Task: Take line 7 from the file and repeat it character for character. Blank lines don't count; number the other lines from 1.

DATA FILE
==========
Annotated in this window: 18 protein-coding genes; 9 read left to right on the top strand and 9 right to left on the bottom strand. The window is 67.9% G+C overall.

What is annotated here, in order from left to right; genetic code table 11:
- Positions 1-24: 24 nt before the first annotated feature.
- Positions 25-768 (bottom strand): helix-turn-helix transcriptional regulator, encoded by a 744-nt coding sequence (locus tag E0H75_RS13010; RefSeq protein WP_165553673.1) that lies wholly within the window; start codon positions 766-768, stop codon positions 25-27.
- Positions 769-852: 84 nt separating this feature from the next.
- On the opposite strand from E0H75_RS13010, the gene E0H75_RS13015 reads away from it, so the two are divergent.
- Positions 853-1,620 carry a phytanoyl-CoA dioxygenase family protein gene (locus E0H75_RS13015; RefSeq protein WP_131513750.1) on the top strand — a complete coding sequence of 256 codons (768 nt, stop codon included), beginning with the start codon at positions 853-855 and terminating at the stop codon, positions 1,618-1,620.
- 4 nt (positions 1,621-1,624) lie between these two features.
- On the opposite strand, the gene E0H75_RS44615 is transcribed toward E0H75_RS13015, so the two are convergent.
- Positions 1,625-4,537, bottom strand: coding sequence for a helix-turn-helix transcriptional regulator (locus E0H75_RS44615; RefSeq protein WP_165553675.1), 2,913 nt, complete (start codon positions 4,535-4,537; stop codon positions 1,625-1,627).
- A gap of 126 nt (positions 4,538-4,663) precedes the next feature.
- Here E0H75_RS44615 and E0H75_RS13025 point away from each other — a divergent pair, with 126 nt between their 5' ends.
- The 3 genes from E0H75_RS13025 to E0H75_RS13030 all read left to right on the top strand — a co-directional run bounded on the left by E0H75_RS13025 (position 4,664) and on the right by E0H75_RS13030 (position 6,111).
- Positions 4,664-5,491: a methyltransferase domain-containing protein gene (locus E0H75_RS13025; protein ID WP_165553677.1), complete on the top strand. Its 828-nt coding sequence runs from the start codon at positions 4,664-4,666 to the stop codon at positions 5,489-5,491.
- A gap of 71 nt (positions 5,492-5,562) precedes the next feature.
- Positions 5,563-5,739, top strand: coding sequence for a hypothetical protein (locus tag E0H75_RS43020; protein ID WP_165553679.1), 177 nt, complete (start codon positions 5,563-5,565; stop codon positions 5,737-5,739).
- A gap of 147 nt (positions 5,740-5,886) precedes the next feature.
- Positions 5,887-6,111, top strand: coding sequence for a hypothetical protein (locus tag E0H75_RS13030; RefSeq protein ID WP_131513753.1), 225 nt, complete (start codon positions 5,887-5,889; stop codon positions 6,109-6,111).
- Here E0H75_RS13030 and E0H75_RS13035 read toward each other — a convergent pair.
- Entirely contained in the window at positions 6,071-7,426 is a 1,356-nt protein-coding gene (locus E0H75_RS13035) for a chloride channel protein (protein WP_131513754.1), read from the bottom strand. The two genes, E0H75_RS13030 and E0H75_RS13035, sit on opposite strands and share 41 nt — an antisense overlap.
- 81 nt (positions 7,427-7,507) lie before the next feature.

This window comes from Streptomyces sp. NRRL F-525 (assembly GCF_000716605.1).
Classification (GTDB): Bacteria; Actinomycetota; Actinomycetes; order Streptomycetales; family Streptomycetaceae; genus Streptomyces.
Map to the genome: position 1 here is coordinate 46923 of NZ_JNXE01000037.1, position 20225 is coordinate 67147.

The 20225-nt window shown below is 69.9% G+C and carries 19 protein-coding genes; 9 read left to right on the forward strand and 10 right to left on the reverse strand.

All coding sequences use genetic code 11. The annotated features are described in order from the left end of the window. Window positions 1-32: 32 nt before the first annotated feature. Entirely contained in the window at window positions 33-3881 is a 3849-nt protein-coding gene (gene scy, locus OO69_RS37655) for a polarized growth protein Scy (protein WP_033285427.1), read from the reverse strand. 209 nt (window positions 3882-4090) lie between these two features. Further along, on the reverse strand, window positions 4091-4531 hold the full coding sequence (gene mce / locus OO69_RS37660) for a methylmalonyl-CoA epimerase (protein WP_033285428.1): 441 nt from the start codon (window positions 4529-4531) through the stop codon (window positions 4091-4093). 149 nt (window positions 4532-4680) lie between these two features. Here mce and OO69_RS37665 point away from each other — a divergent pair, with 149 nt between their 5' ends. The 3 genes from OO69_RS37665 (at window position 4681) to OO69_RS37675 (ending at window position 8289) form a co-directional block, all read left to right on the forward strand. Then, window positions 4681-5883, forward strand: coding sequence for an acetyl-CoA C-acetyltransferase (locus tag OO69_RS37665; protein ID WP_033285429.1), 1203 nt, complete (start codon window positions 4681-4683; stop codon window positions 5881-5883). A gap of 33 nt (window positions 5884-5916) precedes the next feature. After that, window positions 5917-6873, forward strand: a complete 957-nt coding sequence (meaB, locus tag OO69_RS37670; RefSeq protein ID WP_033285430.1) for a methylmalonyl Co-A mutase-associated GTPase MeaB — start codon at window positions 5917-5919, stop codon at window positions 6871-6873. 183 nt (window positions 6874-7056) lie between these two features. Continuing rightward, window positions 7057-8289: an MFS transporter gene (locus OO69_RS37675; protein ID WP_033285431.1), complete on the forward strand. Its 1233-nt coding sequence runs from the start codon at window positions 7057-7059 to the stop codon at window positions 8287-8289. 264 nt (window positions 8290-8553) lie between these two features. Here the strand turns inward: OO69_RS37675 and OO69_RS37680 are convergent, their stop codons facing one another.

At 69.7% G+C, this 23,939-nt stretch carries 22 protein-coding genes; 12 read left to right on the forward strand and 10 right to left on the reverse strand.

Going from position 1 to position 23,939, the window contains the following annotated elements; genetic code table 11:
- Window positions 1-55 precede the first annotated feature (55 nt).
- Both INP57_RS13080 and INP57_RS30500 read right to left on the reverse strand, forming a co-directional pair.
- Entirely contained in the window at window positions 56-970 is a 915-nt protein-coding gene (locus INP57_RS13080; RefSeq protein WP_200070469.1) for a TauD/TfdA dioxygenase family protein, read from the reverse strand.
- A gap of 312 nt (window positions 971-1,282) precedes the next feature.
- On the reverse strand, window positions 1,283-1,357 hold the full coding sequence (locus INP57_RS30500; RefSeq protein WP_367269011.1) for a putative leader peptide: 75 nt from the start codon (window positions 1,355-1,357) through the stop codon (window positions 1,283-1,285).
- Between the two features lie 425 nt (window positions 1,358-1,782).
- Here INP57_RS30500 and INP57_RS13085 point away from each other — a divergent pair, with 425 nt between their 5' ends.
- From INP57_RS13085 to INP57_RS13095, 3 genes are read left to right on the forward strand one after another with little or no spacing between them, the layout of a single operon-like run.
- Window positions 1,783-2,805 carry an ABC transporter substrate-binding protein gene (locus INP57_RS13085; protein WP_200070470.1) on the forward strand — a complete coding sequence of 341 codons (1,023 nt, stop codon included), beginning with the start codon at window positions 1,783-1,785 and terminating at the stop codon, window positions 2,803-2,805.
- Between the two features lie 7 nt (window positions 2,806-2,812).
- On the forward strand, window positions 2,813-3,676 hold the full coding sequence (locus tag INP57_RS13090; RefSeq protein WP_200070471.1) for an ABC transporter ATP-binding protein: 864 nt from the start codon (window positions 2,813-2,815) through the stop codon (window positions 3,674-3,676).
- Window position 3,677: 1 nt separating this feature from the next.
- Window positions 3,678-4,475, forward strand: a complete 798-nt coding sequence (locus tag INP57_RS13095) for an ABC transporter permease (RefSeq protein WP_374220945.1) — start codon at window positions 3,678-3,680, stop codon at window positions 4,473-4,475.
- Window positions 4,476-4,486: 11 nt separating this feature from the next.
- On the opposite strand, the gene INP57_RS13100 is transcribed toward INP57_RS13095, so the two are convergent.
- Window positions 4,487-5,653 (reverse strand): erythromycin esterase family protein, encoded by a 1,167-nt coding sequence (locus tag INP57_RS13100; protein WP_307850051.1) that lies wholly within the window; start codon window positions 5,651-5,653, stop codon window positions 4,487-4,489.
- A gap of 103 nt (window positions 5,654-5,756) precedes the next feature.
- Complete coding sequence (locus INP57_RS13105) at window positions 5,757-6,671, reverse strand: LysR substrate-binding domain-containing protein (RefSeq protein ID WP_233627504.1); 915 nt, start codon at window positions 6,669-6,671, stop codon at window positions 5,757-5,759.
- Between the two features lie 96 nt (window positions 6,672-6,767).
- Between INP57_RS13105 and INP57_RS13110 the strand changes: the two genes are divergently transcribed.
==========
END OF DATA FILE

- Positions 853-1,620 carry a phytanoyl-CoA dioxygenase family protein gene (locus E0H75_RS13015; RefSeq protein WP_131513750.1) on the top strand — a complete coding sequence of 256 codons (768 nt, stop codon included), beginning with the start codon at positions 853-855 and terminating at the stop codon, positions 1,618-1,620.